I grew up with the impression that factory race bikes hit so hard they would want to rip the bars out of your hands. Nothing could be further from the truth with Dean Wilson's bike. The power is strong right off idle; however, the delivery is smooth and measured from the bottom and into the midrange. I was surprised at how easy it was to control. In fact, there were points in the powerband that I thought were actually stronger on the stock bike. For instance, I spent a little time on the vet track—which was extremely fast and smooth—to strictly concentrate on the power delivery with no other distractions. The stock motor was fairly progressive down low, but there was an aggressive surge in the midrange that made the bike consistently want to wheelie about 100 feet out of the corner; it required me to either slide my weight forward considerably or break the drive to the rear wheel with a quick stab of the clutch. Either way, it was extra work and less efficient. Dean's bike, on the other hand, felt every bit as fast; however, the linear delivery was much easier to control and kept the front-end down, which allowed me to twist the throttle hard and not think about playing defense. The geometry of the bike may have played a role in the front-end staying connected to the track as well—I will get into that in a moment. The top-end was just as versatile. It made awesome power whether I shifted or not. In fact, I couldn't find the rev limiter or a flat spot in the power—the bike pulled as far as I wanted until I ran out of straight. Although the bike ripped, the first words I would use to describe it would be user-friendly and efficient rather than crazy fast.
The handling and suspension are what really set this bike apart from anything I have ridden. Dean switched the stock 22mm offset triple clamps in favor of more stability provided by a 24mm offset; however, to compensate for a lag in cornering, he raised the forks up in the clamps considerably for quicker reaction. The results were staggering. On the fast, rutted straights where the stock bike wallowed and drifted, Dean's bike tracked straight as an arrow, never even wavering from my intended line—but the cornering wasn't hampered at all. The bike carved the ruts hard, never exuding the lazy push sometimes encountered when the bike has too much offset. In fact, one of the most telling tests was actually on the vet track. By this time of the day, the slightly banked turns were hard, sunbaked and dry—no ruts or soft loam. I expected some front-end drift as I pushed harder and harder into the slick turns, but it never happened. The front-end stuck right where I put it and carved like I was on Velcro. The balance of the bike was incredible.
But the biggest difference between Dean's bike and the others was the suspension. To put it bluntly, it was like cheating. The first quarter of the stroke offered some reasonable plushness for comfort and feel, although you could tell there was some integrity behind it. As the action worked deeper into the stroke, it got progressively firmer in a hurry. The cool part was that there was no harsh point in the mid-stroke that is often found when trying to find the balance between a supple feel and good bottoming control. The action always felt smooth but was so substantial that bottoming out was never a consideration even on the biggest jumps. We have all gone long on big jumps before and felt the crack of a harsh bottom accompanied by a neck snap and a huge out-of-control rebound, right? Not on Dean's bike. The suspension soaks up the big hits and keeps the wheels on the ground—so confidence inspiring! I could ride so much harder into the turns because rather than skipping, and hopping, and pitching into the corners through the braking bumps, the Husky stayed tight to the track surface. Sure, you could feel the bumps, but the bike never reacted. It felt like riding a bicycle down a set of stairs: bumpy, but planted. The difference between the American factory bike and the European factory bike was amazing. While I think Max Nagl's bike actually had more power, I couldn't use it all. The suspension was so foreign to me I felt like I couldn't do anything right, where on Wilson's bike it felt like I couldn't do anything wrong. There was no excess. The suspension didn't move any more than it needed, the wheels seemed to always remain connected to the track, and it felt like I always had the right amount of power for the situation, no more, no less.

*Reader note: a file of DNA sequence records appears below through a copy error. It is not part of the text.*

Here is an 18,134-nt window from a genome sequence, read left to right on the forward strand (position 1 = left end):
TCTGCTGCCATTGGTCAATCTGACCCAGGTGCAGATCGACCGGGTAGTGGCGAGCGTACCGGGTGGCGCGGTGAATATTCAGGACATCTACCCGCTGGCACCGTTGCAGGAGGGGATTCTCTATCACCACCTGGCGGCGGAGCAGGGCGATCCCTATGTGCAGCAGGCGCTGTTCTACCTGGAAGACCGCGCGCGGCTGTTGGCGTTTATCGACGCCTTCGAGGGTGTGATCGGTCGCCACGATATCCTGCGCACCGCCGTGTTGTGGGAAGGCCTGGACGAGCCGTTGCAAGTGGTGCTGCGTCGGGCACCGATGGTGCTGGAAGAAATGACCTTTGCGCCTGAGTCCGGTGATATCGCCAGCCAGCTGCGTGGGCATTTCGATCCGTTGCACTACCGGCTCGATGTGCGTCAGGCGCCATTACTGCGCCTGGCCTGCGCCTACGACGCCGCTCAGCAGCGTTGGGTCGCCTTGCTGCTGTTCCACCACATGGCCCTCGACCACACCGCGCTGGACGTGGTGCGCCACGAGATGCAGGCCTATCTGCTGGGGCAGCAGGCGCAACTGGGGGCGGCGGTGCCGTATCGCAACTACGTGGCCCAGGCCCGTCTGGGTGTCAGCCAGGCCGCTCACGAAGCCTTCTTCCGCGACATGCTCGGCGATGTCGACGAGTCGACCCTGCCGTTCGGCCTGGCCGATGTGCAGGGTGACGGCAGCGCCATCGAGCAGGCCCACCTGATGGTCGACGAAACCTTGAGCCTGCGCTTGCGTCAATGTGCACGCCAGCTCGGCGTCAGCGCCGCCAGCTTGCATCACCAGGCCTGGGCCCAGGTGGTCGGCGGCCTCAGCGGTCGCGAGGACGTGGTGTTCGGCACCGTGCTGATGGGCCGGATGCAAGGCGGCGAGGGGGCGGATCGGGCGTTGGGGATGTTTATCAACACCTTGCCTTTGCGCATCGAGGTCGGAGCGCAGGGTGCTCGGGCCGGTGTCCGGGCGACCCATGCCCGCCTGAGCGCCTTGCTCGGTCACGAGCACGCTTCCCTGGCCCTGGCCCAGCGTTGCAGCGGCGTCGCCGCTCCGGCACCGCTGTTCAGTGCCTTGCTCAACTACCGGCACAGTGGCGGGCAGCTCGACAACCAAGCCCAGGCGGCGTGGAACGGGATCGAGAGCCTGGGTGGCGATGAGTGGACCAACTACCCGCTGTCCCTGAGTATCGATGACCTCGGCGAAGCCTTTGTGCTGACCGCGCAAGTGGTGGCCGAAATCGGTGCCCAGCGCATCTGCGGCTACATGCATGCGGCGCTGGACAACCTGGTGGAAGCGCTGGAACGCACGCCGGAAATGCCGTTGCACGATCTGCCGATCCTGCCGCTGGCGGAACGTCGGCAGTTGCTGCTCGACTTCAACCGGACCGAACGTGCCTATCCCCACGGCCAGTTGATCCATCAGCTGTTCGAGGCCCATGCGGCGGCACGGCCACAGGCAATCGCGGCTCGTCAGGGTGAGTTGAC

I wish everyone could have the opportunity to spin a few laps on a factory bike to see just how good a bike can be. It was an awesome experience. Thank you to the guys at Rockstar Energy Husqvarna and thank you to swap for the text!
Husqvarna FC 450 Specifications
Cylinder: OEM Cylinder Head: OEM with CNC Ports Crankshaft: Pankl Camshaft E/I: Husqvarna Factory Racing Throttle Body: OEM Ignition: Husqvarna Factory Racing Spark Plug: LMAR 9AI-8 NGK Exhaust System: FMF Ti Gearing Fr/Rr: 14/51 Chain: RK MXZ Transmission: Husqvarna Factory Racing Clutch: Hinson Oil: Bel-Ray Thumper 10W-40 Fuel: ETS Engine Covers: Hinson Clutch/Stock Ignition Tires (Front/Rear): Dunlop Race Spec Hubs: Talon/Dubya Rims: Excel A60 Axles: Titanium Spokes: OEM Brake Pads: Brembo Brake Discs (Front/Rear): Galfer Brake Master Cylinder: Brembo Brake Calipers (Front/Rear): Brembo Front Disc Cover: Acerbis Forks: WP 52mm Cone Valve Shock: Factory WP Trax Shock Linkage: OEM Triple Clamps: Neken Handlebars: Pro Taper Anderson Bend Grips: Pro Taper, Soft Throttle Tube: Pro Circuit Levers: Husqvarna Factory Racing Skid Plate: Akrapovic Chain Guide: Akropovic Assorted Bolts: Titanium/Aluminum Foot Pegs: Raptor Plastic: OEM Seat Cover: Guts Graphics: N-Style